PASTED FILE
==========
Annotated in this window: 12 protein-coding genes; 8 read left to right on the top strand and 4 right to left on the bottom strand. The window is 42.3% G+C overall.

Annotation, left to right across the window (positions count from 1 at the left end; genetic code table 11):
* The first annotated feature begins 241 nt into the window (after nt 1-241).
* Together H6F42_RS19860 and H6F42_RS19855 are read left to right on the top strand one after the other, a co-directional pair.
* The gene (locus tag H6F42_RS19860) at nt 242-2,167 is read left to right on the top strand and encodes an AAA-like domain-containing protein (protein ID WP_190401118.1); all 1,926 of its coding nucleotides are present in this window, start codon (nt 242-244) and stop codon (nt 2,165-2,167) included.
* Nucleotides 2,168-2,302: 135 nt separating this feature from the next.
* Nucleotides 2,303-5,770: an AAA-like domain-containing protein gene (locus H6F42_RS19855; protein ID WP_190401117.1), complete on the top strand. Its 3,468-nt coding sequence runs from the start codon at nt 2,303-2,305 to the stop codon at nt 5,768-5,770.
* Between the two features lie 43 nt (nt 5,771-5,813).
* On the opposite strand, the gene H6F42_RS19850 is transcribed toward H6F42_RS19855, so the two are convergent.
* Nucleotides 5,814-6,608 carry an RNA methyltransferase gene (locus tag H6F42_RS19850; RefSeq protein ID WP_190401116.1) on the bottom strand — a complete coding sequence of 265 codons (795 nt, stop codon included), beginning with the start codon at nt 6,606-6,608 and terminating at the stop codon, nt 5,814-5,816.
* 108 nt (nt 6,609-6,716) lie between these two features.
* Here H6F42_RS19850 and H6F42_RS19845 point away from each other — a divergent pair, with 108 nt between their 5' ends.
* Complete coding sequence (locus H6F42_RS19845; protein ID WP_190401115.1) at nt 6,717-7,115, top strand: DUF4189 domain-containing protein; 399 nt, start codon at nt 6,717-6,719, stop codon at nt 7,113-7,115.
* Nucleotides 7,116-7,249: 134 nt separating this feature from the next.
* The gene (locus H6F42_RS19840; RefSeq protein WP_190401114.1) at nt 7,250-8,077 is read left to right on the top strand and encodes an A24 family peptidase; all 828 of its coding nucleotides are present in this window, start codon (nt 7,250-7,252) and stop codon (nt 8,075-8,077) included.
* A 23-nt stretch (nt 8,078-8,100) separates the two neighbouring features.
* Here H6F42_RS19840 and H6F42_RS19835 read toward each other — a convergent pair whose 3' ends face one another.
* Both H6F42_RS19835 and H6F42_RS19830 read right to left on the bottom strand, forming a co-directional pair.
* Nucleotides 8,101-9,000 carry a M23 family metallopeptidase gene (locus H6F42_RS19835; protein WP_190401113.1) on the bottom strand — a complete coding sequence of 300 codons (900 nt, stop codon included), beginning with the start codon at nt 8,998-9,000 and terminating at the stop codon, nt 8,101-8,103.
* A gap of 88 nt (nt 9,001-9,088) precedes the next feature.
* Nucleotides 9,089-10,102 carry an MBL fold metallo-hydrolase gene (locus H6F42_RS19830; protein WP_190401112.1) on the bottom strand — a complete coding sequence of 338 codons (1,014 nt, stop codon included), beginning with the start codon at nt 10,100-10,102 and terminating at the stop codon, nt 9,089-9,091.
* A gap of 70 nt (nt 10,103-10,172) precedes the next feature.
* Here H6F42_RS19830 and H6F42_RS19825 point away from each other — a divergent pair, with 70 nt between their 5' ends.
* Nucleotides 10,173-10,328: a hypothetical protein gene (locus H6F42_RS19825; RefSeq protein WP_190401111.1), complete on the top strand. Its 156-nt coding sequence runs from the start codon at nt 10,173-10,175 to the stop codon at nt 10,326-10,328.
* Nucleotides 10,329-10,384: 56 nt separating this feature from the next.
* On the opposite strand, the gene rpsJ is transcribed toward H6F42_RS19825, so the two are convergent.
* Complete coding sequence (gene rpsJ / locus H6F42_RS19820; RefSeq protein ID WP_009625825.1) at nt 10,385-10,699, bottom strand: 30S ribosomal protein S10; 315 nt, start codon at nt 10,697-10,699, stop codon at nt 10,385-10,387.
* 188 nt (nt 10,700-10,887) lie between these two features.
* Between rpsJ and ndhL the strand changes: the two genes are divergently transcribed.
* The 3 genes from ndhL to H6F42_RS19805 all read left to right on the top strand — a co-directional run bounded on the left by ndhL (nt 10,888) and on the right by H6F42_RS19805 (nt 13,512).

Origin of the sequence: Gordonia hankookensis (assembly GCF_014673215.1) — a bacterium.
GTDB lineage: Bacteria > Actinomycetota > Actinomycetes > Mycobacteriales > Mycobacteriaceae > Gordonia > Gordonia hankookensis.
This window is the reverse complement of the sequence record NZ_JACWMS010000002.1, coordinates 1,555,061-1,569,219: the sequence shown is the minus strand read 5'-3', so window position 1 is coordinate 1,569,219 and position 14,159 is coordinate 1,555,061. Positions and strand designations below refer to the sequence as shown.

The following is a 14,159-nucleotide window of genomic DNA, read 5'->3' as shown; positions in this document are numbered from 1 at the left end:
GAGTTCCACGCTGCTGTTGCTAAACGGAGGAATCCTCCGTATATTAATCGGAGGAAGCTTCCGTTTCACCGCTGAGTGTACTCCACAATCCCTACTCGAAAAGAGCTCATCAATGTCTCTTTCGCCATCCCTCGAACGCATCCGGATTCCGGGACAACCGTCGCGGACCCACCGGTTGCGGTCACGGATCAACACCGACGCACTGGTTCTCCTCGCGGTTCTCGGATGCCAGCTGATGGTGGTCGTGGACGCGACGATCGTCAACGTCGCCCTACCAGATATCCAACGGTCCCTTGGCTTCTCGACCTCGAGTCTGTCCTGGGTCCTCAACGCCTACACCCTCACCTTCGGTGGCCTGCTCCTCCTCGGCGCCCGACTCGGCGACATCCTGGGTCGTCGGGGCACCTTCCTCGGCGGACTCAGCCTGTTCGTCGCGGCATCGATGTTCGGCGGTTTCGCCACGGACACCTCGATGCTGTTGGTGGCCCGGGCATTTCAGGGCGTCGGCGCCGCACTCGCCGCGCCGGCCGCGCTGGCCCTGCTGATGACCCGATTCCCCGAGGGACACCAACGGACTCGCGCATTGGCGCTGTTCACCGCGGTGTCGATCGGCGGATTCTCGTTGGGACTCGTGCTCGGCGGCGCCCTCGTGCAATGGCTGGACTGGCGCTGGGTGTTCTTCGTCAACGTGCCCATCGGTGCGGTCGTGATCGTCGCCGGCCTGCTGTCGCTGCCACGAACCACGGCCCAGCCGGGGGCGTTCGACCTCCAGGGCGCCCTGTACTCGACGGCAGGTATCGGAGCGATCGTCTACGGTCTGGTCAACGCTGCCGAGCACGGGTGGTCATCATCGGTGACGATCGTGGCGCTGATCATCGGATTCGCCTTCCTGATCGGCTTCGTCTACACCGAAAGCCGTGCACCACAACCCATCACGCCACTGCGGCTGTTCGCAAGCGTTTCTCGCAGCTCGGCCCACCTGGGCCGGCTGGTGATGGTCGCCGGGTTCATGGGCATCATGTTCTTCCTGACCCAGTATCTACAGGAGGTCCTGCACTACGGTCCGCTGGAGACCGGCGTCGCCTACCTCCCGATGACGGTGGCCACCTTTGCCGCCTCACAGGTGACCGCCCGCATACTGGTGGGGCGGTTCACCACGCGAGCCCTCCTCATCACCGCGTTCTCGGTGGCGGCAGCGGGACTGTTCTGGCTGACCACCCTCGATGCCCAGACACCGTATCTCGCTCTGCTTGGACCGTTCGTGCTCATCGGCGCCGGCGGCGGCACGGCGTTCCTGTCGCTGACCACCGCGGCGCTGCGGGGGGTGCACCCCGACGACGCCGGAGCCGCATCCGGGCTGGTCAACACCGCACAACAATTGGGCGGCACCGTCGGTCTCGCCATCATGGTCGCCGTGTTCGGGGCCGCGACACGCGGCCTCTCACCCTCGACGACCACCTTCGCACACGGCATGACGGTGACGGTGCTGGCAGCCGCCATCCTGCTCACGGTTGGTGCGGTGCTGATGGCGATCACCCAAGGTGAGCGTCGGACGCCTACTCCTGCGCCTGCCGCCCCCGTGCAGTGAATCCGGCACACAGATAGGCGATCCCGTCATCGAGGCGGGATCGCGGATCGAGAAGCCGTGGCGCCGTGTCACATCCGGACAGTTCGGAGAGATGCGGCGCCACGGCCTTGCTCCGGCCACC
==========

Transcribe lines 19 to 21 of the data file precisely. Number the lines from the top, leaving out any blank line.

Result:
* Nucleotides 8,101-9,000 carry a M23 family metallopeptidase gene (locus H6F42_RS19835; protein WP_190401113.1) on the bottom strand — a complete coding sequence of 300 codons (900 nt, stop codon included), beginning with the start codon at nt 8,998-9,000 and terminating at the stop codon, nt 8,101-8,103.
* A gap of 88 nt (nt 9,001-9,088) precedes the next feature.
* Nucleotides 9,089-10,102 carry an MBL fold metallo-hydrolase gene (locus H6F42_RS19830; protein WP_190401112.1) on the bottom strand — a complete coding sequence of 338 codons (1,014 nt, stop codon included), beginning with the start codon at nt 10,100-10,102 and terminating at the stop codon, nt 9,089-9,091.